2. Great post, John. Paints a fairly complete and credible portrait of what may have occurred. A couple of little tidbits that immediately came to mind which could be added into this was that even beyond concerns over his own career, LBJ may have had concerns that if Kennedy was killed by Communists it would swing the country to the Goldwater right no matter how he responded. (His fears are borne out by our current polls.) Alexander Haig, of all people, in his book Circles, claimed there was evidence for a conspiracy which was hushed up for this very reason. Another little tidbit that fits in with Ms. Baker's scenario is that Hoover's good buddy Clint Murchison was a regular visitor to the Ochsner clinic.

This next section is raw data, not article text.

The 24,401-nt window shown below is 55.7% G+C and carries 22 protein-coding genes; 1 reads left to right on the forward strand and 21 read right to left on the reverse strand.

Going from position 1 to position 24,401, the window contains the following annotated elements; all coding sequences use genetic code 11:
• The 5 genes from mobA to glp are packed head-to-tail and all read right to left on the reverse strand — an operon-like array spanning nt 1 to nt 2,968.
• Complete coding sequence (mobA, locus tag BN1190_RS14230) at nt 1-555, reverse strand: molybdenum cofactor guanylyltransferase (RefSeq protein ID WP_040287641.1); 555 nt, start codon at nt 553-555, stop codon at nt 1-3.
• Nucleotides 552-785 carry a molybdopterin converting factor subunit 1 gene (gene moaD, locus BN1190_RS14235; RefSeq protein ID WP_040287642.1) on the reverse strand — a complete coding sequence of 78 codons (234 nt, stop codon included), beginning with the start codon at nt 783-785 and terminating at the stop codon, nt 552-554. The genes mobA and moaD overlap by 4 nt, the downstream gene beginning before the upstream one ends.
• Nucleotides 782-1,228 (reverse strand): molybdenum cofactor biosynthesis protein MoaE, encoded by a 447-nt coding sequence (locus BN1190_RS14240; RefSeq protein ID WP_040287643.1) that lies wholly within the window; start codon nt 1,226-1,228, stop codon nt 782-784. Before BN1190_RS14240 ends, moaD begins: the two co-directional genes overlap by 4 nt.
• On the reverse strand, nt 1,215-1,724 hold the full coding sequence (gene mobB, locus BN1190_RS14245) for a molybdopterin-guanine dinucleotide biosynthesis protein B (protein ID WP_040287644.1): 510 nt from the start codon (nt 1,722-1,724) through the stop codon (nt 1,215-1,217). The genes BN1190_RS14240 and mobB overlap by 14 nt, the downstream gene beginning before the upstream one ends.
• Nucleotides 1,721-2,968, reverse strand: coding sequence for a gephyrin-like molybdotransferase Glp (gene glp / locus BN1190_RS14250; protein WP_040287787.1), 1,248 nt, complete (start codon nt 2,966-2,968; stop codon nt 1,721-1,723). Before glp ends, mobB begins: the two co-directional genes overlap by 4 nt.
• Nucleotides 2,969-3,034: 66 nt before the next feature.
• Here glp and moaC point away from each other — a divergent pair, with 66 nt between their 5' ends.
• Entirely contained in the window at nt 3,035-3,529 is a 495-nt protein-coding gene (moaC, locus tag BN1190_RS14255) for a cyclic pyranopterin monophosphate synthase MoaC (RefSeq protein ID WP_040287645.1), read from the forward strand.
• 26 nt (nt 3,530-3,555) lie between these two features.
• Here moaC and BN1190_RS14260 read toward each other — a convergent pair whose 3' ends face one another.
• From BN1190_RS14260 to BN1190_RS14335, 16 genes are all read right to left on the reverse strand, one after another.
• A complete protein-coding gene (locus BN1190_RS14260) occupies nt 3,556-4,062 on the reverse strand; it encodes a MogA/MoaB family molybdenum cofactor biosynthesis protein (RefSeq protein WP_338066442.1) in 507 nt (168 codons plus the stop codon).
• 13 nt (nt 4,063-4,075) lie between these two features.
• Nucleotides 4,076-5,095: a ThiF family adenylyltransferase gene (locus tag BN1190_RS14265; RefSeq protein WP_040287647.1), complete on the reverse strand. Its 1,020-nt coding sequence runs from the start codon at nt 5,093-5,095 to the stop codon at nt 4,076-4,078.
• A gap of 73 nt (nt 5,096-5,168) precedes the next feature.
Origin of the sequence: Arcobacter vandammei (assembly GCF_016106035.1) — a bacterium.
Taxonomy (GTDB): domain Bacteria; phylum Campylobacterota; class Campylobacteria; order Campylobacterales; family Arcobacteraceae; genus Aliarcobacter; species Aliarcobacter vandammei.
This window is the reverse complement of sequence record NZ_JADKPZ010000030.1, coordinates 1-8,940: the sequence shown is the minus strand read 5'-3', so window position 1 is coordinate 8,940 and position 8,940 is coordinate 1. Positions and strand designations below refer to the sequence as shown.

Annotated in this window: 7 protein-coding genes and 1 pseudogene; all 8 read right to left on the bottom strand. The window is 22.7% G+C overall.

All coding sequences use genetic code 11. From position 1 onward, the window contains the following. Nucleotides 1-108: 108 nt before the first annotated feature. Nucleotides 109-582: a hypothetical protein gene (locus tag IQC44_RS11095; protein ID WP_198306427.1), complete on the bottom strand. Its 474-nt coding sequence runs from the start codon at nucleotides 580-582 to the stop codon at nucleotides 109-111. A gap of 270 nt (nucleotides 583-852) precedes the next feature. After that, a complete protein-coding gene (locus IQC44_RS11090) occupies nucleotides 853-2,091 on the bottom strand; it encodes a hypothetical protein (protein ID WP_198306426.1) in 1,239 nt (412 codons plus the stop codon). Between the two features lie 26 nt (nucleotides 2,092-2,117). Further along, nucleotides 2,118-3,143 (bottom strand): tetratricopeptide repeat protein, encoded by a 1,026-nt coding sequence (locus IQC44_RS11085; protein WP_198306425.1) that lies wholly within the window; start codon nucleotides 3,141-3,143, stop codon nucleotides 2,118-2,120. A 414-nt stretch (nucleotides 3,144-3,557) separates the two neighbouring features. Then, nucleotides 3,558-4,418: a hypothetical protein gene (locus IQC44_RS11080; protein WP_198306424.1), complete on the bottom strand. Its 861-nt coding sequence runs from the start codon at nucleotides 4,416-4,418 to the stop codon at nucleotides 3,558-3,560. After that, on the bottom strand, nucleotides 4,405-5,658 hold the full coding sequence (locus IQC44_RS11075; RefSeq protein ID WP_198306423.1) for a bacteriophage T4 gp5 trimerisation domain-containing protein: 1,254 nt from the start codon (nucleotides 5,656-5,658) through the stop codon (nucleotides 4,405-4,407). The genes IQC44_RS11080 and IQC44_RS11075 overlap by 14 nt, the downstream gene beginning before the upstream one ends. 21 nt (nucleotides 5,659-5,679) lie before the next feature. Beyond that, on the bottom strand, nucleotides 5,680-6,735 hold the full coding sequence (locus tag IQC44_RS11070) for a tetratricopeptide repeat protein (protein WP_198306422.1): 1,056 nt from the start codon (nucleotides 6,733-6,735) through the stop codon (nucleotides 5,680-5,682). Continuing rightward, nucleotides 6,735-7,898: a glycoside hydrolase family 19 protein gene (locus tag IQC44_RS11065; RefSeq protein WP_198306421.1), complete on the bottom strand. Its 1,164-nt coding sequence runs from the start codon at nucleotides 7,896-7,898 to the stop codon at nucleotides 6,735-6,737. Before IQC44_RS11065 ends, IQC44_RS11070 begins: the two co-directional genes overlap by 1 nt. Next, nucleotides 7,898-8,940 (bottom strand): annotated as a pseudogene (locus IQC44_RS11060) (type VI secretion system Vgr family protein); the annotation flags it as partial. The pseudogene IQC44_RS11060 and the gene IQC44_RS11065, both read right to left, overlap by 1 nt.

3. John, you neglected to mention LBJ's most egregious use of Pearson/Anderson. While Morgan had given Pearson the Roselli story that blamed the assassination attempts on Bobby's lust for Castro's death, and purported that these assassins were tortured by Castro, came back and killed JFK, in early 67 (An obvious bit of disinformation as far as I'm concerned.) the story didn't appear for weeks later, the day after RFK embarrassed LBJ by coming out against the war. I don't believe this was a coincidence.